On Sunday, March 8, 2015, as we walked along the waterfront trail, we were suddenly jerked out of our musings by wild hawk screechings. Pursued by two crows, a hawk buzzed past us and flew in a zig-zag pattern up the beach.
Such a commotion! And what a reminder that we should broaden our interest to cover more than the beach. So, we began to look right and left and toward the sky.
High above, we spotted a pair of raptors circling as they floated on air currents.
A few minutes later, we saw a pair of hawks perched together in a stand of alder trees behind the fire fighters’ training center. Silhouetted against the foggy sky, species identification was impossible.
We walked to our turn-around point, then back toward the parking lot a half mile away. When we approached the trees, we saw the nest. One bird worked on nest construction while the other, perched nearby, kept watch.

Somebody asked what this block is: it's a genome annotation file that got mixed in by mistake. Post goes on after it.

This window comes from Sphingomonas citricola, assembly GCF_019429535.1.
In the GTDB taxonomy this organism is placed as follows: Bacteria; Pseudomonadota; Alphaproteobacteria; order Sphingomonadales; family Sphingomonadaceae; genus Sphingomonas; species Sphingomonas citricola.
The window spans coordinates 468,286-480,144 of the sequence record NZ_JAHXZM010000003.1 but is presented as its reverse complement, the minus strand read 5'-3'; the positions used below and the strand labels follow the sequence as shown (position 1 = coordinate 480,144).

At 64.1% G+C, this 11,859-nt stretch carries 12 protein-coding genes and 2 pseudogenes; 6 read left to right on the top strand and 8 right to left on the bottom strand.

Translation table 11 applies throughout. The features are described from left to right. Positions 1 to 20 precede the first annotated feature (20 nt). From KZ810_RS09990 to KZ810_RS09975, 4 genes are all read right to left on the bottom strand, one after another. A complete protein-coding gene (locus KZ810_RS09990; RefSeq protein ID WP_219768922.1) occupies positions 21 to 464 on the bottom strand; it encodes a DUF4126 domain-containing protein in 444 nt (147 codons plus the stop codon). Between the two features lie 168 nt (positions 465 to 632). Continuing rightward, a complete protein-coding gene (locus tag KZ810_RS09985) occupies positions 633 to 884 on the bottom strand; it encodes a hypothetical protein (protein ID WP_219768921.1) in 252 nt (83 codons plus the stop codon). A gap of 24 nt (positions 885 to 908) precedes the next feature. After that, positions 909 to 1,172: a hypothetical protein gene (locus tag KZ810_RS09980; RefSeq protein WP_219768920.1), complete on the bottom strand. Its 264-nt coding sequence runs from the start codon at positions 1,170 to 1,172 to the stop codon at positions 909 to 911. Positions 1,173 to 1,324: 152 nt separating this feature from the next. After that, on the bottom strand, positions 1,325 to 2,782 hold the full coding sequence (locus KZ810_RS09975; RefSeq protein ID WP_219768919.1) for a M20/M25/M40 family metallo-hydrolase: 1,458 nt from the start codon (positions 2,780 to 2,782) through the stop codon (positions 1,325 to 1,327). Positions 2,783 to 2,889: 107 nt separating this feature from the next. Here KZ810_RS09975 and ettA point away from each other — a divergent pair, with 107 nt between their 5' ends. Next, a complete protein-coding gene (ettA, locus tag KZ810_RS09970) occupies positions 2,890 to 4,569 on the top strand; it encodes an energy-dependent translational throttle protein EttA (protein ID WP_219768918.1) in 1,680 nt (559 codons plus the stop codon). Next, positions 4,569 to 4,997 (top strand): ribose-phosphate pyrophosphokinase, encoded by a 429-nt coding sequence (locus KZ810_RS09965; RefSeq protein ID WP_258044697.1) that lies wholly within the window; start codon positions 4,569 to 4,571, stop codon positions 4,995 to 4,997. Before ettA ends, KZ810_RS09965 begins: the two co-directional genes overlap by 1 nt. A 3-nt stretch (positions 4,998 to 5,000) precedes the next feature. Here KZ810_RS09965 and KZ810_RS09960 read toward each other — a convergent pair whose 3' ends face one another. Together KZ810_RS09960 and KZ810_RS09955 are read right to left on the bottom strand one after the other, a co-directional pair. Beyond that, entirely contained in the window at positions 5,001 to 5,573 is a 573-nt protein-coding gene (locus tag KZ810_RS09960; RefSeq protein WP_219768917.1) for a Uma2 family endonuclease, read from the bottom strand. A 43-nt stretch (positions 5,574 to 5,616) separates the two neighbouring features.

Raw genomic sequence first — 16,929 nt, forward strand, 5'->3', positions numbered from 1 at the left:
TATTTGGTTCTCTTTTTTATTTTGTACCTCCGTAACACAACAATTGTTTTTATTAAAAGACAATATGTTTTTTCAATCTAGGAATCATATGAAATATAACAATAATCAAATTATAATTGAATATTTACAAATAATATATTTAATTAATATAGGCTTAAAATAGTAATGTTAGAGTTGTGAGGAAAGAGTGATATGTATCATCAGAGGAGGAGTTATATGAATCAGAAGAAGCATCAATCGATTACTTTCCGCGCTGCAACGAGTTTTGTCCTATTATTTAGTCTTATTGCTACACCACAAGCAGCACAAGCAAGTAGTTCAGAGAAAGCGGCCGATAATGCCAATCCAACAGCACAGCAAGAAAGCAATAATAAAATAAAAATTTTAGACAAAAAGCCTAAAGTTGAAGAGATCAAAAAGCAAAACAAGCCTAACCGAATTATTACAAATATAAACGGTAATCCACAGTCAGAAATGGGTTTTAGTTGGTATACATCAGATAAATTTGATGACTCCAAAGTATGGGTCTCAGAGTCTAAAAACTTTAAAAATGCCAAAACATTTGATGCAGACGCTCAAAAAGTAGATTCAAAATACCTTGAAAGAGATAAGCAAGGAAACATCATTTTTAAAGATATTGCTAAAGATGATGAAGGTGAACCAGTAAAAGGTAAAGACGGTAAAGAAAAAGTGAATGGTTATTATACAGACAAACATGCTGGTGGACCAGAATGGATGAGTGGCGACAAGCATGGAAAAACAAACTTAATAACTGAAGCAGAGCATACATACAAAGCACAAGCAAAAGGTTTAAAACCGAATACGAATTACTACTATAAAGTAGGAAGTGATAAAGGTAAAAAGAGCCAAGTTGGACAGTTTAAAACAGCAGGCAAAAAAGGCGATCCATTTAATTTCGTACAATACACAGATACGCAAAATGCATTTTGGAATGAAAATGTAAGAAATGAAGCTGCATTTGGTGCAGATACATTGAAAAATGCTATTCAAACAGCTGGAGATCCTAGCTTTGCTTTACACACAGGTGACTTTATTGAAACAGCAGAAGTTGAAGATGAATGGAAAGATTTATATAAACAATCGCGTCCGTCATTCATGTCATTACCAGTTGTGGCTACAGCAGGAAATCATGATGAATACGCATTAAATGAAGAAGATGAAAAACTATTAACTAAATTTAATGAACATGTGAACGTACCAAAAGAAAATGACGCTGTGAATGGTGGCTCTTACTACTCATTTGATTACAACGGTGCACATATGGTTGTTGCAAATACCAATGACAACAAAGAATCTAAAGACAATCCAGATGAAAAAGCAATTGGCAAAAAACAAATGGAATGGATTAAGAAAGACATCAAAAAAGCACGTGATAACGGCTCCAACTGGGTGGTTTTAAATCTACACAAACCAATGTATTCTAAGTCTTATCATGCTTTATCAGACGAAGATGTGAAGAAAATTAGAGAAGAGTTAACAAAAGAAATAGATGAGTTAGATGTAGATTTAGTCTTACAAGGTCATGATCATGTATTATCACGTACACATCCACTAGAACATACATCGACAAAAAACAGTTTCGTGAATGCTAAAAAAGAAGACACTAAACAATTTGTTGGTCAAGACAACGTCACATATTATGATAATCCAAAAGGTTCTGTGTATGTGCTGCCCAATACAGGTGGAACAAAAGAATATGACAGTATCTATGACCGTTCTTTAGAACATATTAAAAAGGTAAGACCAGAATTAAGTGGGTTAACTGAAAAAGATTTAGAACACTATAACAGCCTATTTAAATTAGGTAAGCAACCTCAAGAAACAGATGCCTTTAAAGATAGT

Then on Monday, an opportunity came to get a photo of our bird. Perched on a high wire, it looked down its beak at this lowly creature below. It posed patiently while I photographed from several directions and angles toward a foggy-bright sky, hoping to get at least one shot with enough detail for identification. With a couple of suitable photos and help from a bird expert at the Forest Service, our raptor was identified as a red-shouldered hawk, Buteo bineatus.
Now we will watch and wait to see if there will be babies. If baby eagles are eaglets, are baby hawks hawklets? Until we know for sure what to call them, and if our pair produces progeny, we will label them chicks.